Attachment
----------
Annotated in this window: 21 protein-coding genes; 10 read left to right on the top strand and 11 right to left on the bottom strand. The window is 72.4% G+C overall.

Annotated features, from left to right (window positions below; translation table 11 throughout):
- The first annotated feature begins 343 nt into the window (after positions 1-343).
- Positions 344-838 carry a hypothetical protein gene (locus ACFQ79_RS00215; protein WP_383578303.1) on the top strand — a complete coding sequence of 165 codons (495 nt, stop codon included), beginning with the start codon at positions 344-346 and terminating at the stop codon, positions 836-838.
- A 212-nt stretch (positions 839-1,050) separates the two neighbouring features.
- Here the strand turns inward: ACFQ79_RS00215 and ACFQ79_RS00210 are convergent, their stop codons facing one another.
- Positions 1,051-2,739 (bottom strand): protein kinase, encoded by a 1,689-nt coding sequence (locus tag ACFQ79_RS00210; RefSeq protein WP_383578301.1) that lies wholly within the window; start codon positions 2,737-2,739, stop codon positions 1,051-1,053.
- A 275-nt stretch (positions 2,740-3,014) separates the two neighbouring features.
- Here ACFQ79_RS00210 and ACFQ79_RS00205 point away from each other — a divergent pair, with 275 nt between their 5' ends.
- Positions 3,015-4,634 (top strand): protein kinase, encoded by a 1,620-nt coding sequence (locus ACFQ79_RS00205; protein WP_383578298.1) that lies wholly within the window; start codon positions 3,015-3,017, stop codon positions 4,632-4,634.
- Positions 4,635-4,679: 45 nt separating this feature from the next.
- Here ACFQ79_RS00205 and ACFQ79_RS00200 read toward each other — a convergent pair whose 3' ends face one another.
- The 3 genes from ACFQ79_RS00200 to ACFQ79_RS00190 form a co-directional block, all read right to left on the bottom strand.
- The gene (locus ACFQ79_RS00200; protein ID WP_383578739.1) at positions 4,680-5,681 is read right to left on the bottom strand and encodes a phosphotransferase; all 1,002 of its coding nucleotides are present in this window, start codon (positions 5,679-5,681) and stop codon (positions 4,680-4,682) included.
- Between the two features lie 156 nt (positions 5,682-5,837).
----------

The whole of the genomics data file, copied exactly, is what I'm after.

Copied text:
Annotated in this window: 21 protein-coding genes; 10 read left to right on the top strand and 11 right to left on the bottom strand. The window is 72.4% G+C overall.

Annotated features, from left to right (window positions below; translation table 11 throughout):
- The first annotated feature begins 343 nt into the window (after positions 1-343).
- Positions 344-838 carry a hypothetical protein gene (locus ACFQ79_RS00215; protein WP_383578303.1) on the top strand — a complete coding sequence of 165 codons (495 nt, stop codon included), beginning with the start codon at positions 344-346 and terminating at the stop codon, positions 836-838.
- A 212-nt stretch (positions 839-1,050) separates the two neighbouring features.
- Here the strand turns inward: ACFQ79_RS00215 and ACFQ79_RS00210 are convergent, their stop codons facing one another.
- Positions 1,051-2,739 (bottom strand): protein kinase, encoded by a 1,689-nt coding sequence (locus tag ACFQ79_RS00210; RefSeq protein WP_383578301.1) that lies wholly within the window; start codon positions 2,737-2,739, stop codon positions 1,051-1,053.
- A 275-nt stretch (positions 2,740-3,014) separates the two neighbouring features.
- Here ACFQ79_RS00210 and ACFQ79_RS00205 point away from each other — a divergent pair, with 275 nt between their 5' ends.
- Positions 3,015-4,634 (top strand): protein kinase, encoded by a 1,620-nt coding sequence (locus ACFQ79_RS00205; protein WP_383578298.1) that lies wholly within the window; start codon positions 3,015-3,017, stop codon positions 4,632-4,634.
- Positions 4,635-4,679: 45 nt separating this feature from the next.
- Here ACFQ79_RS00205 and ACFQ79_RS00200 read toward each other — a convergent pair whose 3' ends face one another.
- The 3 genes from ACFQ79_RS00200 to ACFQ79_RS00190 form a co-directional block, all read right to left on the bottom strand.
- The gene (locus ACFQ79_RS00200; protein ID WP_383578739.1) at positions 4,680-5,681 is read right to left on the bottom strand and encodes a phosphotransferase; all 1,002 of its coding nucleotides are present in this window, start codon (positions 5,679-5,681) and stop codon (positions 4,680-4,682) included.
- Between the two features lie 156 nt (positions 5,682-5,837).